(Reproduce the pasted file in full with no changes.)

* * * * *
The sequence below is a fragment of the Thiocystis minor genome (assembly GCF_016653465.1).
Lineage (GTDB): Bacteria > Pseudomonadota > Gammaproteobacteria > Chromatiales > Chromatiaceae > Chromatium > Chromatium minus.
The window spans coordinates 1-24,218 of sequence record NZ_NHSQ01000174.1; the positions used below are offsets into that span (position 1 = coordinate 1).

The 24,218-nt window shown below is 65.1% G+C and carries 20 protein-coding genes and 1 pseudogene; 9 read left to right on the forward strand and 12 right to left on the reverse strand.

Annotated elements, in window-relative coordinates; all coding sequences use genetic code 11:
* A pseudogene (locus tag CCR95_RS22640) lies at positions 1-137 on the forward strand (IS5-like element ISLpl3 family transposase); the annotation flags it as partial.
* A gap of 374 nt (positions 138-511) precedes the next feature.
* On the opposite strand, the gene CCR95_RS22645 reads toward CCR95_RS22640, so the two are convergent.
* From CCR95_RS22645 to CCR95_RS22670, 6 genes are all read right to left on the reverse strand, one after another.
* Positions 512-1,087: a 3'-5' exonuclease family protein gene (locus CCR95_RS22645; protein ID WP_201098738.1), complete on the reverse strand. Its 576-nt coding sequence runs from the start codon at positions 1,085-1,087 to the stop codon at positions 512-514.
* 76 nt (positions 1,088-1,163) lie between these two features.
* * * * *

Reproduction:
The sequence below is a fragment of the Thiocystis minor genome (assembly GCF_016653465.1).
Lineage (GTDB): Bacteria > Pseudomonadota > Gammaproteobacteria > Chromatiales > Chromatiaceae > Chromatium > Chromatium minus.
The window spans coordinates 1-24,218 of sequence record NZ_NHSQ01000174.1; the positions used below are offsets into that span (position 1 = coordinate 1).

The 24,218-nt window shown below is 65.1% G+C and carries 20 protein-coding genes and 1 pseudogene; 9 read left to right on the forward strand and 12 right to left on the reverse strand.

Annotated elements, in window-relative coordinates; all coding sequences use genetic code 11:
* A pseudogene (locus tag CCR95_RS22640) lies at positions 1-137 on the forward strand (IS5-like element ISLpl3 family transposase); the annotation flags it as partial.
* A gap of 374 nt (positions 138-511) precedes the next feature.
* On the opposite strand, the gene CCR95_RS22645 reads toward CCR95_RS22640, so the two are convergent.
* From CCR95_RS22645 to CCR95_RS22670, 6 genes are all read right to left on the reverse strand, one after another.
* Positions 512-1,087: a 3'-5' exonuclease family protein gene (locus CCR95_RS22645; protein ID WP_201098738.1), complete on the reverse strand. Its 576-nt coding sequence runs from the start codon at positions 1,085-1,087 to the stop codon at positions 512-514.
* 76 nt (positions 1,088-1,163) lie between these two features.